The US will halt a pandemic policy that allowed migrants to be swiftly expelled over concerns about spreading Covid-19.
The policy known as Title 42 will end on 23 May after more than two years, the Centers for Disease Control and Prevention (CDC) said on Friday.
Aimed at stopping virus spread in migrant holding facilities, the Trump policy was twice extended by President Joe Biden.
Over 1.7 million people have been expelled under the policy.
Mr Biden had been under pressure from his party to end the controversial order, with critics arguing that its public health benefits failed to outweigh harm to the rights of migrants.
Enacted by former President Trump in March 2020, it allows US authorities to expel migrants seeking asylum without being given the chance to put forward their case. Children and some families are exempt.
Though Mr Biden had pledged to reverse Trump-era immigration policies while in office, the CDC under his administration extended Title 42 in August 2021, and again in January, due to the delta and omicron variants, respectively.
On Friday, the CDC said that it was ready to rescind the policy given the current, more favourable public health outlook and after consulting with the Department of Homeland Security (DHS).
“After considering current public health conditions and an increased availability of tools to fight Covid-19 (such as highly effective vaccines and therapeutics), the CDC Director has determined that an Order suspending the right to introduce migrants into the United States is no longer necessary,” it said.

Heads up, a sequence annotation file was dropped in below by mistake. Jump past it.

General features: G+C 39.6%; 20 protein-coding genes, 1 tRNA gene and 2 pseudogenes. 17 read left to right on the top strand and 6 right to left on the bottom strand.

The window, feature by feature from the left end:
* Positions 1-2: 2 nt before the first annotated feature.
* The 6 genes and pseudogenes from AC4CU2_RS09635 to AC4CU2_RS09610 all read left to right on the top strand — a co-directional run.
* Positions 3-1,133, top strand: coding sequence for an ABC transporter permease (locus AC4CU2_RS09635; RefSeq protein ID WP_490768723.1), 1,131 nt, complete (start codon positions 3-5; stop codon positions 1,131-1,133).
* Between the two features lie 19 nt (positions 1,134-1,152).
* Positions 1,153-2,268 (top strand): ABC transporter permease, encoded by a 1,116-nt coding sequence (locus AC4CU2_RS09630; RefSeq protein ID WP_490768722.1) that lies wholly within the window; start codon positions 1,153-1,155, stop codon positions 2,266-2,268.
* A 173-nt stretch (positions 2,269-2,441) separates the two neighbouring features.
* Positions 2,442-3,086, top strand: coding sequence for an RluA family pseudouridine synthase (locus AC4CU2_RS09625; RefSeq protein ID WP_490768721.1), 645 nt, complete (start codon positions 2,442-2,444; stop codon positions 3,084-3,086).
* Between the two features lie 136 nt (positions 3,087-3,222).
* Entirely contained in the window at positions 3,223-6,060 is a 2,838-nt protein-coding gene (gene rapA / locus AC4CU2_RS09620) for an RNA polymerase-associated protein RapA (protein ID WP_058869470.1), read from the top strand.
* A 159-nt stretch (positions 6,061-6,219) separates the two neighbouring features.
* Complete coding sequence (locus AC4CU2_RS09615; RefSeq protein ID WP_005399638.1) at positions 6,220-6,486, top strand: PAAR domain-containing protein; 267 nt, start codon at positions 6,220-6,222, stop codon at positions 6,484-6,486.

Immigration rights advocates applauded the move. Friday’s announcement marked a “momentous day for immigrant rights activists, immigrants, and refugees everywhere,” Democratic Congresswoman Pramila Jayapal said, while Murad Awawdeh of New York Immigration Coalition called it a “long-overdue” step.
However, Republicans – and some Democrats – warned that repealing Title 42 could lead to a surge in migrants at the US-Mexico border.
James Comer, a Republican Kentucky congressman, called the move “reckless” and Democratic senators Mark Kelly and Kyrsten Sinema, from the border state of Arizona, said they were sceptical that a plan was in place to address migrant applications at the border.